The Effects of Cadmium on Glucose-6-Phosphate Dehydrogenase Activity in Buffalo Rat Liver Cells
Nelson, Joshua N.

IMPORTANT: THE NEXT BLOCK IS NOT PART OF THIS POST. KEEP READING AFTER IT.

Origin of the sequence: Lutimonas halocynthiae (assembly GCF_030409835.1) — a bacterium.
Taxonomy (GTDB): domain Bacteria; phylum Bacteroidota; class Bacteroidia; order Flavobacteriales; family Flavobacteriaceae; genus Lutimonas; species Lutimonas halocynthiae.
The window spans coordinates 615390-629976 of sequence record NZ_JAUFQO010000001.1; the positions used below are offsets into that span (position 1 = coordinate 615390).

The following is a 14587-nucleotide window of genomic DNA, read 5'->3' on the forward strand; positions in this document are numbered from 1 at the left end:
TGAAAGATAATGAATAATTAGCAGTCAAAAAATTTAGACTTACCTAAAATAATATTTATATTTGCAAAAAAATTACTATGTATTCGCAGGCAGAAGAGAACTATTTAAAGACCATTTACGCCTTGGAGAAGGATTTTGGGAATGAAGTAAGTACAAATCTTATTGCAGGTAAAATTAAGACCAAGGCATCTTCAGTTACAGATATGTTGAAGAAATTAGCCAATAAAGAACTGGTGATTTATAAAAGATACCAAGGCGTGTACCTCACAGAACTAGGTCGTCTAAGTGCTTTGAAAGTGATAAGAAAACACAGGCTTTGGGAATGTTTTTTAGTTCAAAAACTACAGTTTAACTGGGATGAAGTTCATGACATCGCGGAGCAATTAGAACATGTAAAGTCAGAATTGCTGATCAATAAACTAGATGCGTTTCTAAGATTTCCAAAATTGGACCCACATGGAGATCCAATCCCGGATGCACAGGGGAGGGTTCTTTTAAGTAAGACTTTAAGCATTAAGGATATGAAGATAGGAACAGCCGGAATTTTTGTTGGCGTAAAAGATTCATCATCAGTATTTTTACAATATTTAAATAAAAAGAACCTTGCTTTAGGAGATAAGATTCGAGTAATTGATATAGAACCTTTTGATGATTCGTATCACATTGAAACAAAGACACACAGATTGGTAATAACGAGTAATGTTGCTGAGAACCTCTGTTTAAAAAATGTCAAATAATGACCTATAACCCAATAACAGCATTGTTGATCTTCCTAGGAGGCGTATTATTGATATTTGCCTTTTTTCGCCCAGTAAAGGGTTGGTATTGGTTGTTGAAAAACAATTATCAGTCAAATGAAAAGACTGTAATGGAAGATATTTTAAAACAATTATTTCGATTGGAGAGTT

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During the past several years, the ability of certain elements to act in the capacity of insulin-mimetics in diabetic and other therapies has drawn significant interest. The purpose of this study was to observe the effects of toxic metals such as cadmium on the activity of glucose-6-phosphate dehydrogenase (G6PDH) so as to create a comparison with medicinal metals such as zinc. G6PDH acts as a rate-limiting enzyme in the pentose phosphate pathway, a major pathway necessary for both carbohydrate and fatty acid metabolism and maintenance of the redox state of the cell. For our purposes, a stable cell line of Buffalo Rat Liver (BRL) cells was treated with varying concentrations of cadmium. Endogenous G6PDH activity showed a slight increase at 1.0 µM [Cd2+], while G6PDH promoter activity showed almost a two-fold increase that surpassed the effects of insulin. These results indicate that cadmium, at certain levels, is capable of regulating G6PDH activity. However, the results do not conclude the method by which this regulation occurs.